14 Nov 2021

Experimental, Soundtrack, | Release date: 03 Oct 2021

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When one of the forerunners of new Belgian Post-Metal releases an album, then it’s something one should listen to. In the case of BARST‘s new record REAL it’s actually something one should look at and listen to. Best on a real big screen.

BARST – a project helmed by one of Belgian’s free-thinkers, Bart Desmet – this time took a huge leap by no simply releasing a number of new songs but together with long-time collaborator Niels Verwijk filmed a complete movie and it’s not a short one, with more than 40 minutes length. And not enough for the two – they created a real audio-visual experience as the two elements were equally important and influenced each other immensely, yeah they are in some ways not-dividable, but depend on the other. The movie strongly influenced on the audio and vice-versa.

When one thinks about that strong conceptualization, it becomes clear how hard and intense the production must have been; however, when you get to know that most of the shooting was done during the biblical flooding of Western Europe in the summer of 2021 (when watching the movie that can even be seen) then the whole endeavor becomes even more impressive, especially since the movie is the total opposite of “hectic” or “afraid”. It narrates its story in a very calm, elegant and elegic kind of way with many long shots and simple but highly effective lay-overs.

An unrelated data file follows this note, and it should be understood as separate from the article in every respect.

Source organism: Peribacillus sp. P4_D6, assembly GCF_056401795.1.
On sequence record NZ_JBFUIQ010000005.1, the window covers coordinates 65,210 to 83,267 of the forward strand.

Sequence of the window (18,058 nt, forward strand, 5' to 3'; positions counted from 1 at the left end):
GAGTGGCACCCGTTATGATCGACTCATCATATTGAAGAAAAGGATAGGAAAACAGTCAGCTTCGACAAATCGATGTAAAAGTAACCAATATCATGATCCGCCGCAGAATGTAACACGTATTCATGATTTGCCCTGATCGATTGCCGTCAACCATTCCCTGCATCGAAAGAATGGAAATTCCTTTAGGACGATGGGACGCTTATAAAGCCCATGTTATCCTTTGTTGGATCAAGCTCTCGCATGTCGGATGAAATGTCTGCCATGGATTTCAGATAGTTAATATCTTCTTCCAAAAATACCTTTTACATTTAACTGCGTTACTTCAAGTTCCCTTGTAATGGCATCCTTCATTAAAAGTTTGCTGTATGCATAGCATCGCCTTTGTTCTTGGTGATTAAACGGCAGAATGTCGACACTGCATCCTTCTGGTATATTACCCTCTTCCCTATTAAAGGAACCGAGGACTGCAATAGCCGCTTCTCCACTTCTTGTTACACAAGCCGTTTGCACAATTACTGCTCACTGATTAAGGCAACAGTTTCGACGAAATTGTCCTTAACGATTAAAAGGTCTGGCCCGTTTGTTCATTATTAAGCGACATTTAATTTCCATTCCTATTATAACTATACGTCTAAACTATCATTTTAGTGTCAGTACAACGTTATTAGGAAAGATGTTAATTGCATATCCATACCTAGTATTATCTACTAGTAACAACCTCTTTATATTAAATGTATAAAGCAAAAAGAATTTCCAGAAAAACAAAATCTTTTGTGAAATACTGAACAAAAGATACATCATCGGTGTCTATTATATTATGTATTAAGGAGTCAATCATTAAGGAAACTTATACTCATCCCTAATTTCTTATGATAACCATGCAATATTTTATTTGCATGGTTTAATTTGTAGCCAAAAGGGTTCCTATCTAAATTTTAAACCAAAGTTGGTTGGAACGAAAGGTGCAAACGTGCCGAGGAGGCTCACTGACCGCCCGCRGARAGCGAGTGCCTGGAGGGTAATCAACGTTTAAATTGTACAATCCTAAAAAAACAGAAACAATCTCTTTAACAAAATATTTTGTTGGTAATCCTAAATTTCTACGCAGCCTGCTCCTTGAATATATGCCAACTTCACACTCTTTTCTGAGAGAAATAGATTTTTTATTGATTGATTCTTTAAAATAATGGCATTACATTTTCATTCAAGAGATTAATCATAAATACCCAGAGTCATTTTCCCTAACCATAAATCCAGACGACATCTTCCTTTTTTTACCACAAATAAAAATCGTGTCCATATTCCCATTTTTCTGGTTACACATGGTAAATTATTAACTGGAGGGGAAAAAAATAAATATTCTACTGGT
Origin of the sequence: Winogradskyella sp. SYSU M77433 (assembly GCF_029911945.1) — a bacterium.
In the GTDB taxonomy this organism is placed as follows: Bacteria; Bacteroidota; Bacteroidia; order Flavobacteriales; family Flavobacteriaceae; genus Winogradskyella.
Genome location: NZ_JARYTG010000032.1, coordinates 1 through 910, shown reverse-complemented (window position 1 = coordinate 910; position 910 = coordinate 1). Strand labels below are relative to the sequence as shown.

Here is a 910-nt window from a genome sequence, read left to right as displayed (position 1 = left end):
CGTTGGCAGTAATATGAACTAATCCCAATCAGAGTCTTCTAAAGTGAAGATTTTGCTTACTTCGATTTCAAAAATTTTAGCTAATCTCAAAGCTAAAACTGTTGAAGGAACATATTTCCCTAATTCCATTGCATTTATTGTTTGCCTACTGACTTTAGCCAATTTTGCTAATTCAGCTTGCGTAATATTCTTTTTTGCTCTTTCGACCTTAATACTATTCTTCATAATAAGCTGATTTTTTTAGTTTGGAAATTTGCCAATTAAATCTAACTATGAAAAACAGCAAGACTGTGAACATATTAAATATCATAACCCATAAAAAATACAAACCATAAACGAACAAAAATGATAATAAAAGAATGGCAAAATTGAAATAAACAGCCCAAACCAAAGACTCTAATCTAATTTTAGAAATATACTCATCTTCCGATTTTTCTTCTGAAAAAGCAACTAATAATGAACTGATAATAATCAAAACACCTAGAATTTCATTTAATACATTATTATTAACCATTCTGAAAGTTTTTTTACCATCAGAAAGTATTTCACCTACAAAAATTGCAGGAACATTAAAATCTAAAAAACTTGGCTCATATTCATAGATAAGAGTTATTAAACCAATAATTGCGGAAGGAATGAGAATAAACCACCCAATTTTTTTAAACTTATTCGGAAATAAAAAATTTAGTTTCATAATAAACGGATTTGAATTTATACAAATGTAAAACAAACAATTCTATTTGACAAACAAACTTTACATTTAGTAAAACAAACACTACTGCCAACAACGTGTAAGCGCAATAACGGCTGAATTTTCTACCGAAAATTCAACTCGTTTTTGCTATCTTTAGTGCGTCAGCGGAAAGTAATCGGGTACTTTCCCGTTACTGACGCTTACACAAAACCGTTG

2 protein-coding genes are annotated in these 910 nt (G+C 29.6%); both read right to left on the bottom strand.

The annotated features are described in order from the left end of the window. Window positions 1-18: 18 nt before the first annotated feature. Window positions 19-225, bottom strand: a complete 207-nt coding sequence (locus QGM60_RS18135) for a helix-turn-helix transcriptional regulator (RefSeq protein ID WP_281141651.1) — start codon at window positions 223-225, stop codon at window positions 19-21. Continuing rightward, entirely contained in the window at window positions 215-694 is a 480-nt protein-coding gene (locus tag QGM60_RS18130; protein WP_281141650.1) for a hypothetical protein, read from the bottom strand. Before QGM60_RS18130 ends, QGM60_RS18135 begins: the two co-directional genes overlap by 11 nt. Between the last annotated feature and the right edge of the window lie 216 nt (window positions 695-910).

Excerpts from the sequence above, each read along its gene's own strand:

Musically the work is also quite impressive because of the flow and pull-effect of the music. The song (yes, one 43 minutes-song!) starts off with some droney parts layered over a guitar-feedback that oscillates a lot and then leads into a somewhat Maghrebbian, Arabic style without these flickering guitars the region is known for. After this passage the song withdraws a bit and uses the oscillation and develops a crunchier element that is much closer to BARST’s former work. And after that comes the best part – a very simply-clad outro that takes its time and becomes more and more rewarding. The semi-acoustic guitar sounds a little bit hollow and that makes it even “better” as the sound has a bit of a breathing effect and thus fits perfectly to its name.

Now, of course, one must try to envision the whole thing (see the movie-link below) in order to be able to answer whether it is a consistent and emotionally effective work. Having had the chance to watch the movie at the Consouling Sounds 24 Hours of Deep Listening event in Ghent at the beginning of October I can answer that question wholeheartedly: The movie is a perfect example how a real audio-visual experience can happen and in some strange way is very rewarding and wholesome, yes, even healthy in a way. The movie shows some very elegant passages and the soundtrack is really well-made. It is REAL in a sense that it shows a side of life that is very human, very simple and very clear – what is shows is real and what is real is being wonderfully, harmonically supported by a mesmerizing soundtrack. After having watched the movie by now six times I can say that this is an experience every lover of abstract music should listen to.

And now here is the real thing: REAL